Creativity began to blossom. I played in a variety of bands and honed my guitar skills a bit, but mostly I just got good at spicing up other people’s ideas; never technically great but I could bring a whole slew of ideas to any table. It wasn’t until later that actual songs took shape.

BTR: What outside sources other than music influences your style?

RF: I tend to think I draw from what weighs on my heart the most, but truth is I’ve written songs about things like Disney, a porn enthusiast and astronauts finding water on the moon. [laughs]

Relationships have fueled the lyrics more frequently as I’ve written more and more songs, because I tend to want the songs to hold the most meaning to me—to be like snapshots of their subjects or memories, abstractions and all. I’ve got an existential cocktail in my soul that could write another twenty records easily.

BTR: Tell me about this single “Cold Summer.”

RF: It’s about feeling like you know a relationship is doomed, but you’re still clinging to it for dear life. Silver linings as your compass, and questioning everything you think you know along the way. This song actually stewed somewhat steadily for a while after it was written, and when it came time to record it I had it all planned out and it happened fast. The whole goal became tapping into some kind of vibe or feeling that felt at once both warm and nostalgic, but also sad and happy. I think it worked.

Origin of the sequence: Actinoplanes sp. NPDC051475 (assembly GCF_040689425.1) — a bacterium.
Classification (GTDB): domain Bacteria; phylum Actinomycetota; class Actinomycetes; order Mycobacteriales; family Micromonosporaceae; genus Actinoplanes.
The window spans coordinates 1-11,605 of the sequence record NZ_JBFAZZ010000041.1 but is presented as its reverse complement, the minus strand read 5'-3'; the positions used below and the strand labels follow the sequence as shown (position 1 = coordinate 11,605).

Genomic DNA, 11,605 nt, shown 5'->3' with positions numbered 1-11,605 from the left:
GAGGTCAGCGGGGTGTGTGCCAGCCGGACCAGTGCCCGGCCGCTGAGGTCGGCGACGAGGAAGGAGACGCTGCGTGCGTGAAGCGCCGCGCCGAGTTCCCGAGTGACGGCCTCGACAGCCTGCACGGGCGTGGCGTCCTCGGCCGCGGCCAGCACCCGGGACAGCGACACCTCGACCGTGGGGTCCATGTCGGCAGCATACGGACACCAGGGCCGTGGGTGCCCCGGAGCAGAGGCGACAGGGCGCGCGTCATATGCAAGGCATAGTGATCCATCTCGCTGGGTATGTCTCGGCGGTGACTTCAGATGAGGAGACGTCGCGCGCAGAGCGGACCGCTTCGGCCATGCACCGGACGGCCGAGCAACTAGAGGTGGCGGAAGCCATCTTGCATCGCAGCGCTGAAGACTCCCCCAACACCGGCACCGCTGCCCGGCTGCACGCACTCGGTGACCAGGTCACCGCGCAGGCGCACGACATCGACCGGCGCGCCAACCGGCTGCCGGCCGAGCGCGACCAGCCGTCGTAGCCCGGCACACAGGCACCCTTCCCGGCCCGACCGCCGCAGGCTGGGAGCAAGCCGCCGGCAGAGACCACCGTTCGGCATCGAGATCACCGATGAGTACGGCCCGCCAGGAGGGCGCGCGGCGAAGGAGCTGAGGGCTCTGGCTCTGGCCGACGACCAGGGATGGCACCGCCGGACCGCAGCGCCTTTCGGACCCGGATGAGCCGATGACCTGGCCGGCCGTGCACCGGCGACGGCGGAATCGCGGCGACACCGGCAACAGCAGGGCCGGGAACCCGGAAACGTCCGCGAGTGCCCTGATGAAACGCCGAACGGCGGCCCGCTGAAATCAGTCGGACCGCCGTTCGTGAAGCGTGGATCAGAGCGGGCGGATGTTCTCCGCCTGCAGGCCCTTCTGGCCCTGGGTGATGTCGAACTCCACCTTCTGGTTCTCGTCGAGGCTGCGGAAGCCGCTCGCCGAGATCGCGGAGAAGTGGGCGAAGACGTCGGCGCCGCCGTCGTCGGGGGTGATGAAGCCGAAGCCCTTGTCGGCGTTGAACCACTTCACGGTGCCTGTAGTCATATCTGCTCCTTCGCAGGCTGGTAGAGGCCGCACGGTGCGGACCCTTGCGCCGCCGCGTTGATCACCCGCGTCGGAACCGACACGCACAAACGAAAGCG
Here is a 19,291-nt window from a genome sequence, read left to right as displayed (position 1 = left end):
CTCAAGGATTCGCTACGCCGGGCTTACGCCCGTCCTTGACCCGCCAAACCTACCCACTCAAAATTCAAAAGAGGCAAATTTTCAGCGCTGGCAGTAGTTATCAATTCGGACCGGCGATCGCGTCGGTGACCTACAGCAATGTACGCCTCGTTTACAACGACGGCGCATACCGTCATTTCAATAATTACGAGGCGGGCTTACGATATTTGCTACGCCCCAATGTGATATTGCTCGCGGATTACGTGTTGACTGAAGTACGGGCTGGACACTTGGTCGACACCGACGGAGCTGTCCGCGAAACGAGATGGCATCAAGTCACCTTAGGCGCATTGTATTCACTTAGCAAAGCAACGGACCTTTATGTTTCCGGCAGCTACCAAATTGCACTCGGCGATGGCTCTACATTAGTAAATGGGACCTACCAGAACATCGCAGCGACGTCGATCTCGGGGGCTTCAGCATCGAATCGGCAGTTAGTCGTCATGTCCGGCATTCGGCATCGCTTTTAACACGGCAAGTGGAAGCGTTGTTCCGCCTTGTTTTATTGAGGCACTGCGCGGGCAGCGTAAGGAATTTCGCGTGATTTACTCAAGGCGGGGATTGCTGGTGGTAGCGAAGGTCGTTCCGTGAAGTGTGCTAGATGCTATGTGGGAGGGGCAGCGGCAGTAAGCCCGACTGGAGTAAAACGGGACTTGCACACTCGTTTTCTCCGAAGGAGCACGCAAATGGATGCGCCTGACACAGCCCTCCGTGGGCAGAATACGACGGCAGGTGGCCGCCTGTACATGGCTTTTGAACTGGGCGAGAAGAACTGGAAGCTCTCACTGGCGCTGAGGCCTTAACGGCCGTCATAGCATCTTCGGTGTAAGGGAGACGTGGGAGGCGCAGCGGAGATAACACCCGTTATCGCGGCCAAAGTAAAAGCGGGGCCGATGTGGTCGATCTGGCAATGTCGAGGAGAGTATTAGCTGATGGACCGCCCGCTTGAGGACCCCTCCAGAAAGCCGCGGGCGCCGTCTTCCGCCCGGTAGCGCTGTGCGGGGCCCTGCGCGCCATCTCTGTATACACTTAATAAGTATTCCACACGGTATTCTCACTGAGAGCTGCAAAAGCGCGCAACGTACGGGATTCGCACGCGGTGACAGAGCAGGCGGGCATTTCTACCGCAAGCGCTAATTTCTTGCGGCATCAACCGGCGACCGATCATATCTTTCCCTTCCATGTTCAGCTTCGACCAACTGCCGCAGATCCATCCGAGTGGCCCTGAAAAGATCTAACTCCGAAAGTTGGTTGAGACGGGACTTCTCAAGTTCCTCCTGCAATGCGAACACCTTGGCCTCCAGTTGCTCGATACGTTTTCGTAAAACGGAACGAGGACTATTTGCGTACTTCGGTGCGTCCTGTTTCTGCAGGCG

When I started writing this record, Nightshade Honey, there was a major lyrical shift into personal territory, but the music came out sounding like a love letter to summer and just feeling good in general. I had the specific goal to make a summer record with this album, and I’m confident that I’ve captured some magic here, some of my best work. Recording these songs was a lot of fun and I kept the vibe loose and open to collaboration; my longtime friends Gary Norton and Adam Gieckel play on it too. Writing “Cold Summer” was cathartic in the same way a more poppy song like “KOOL” was an absolute joy to perform.

BTR: What’s your view on music as an art form? Do you think its worth is up to the listener’s interpretation or the artist’s?

RF: I think art is just as potent as medicine in a lot of ways, because it always has been for me. Art is everything, and everything is art, certainly, but it’s all about your personal perspective. People pirate music for free or stream it for cheap, and I just wonder who makes time to really dive into an album and breathe it in, to feel like it was made for you or that it exists to give your own life meaning. Those feelings are real to me, and that’s a feeling I relate to art in general. I think it’s absolutely up to the listener, cause that was me.

BTR: What should we look out for in the future of Warm Body?

RF: My next goal is the physical and vinyl release of this upcoming record, Nightshade Honey. As well as playing the new songs in a live setting and having some fun rediscovering them in that context. I’ve also got a cassette reissue of some previous EPs coming out soon, and as always more new music on the way.

Single Artwork by Emma Wasielke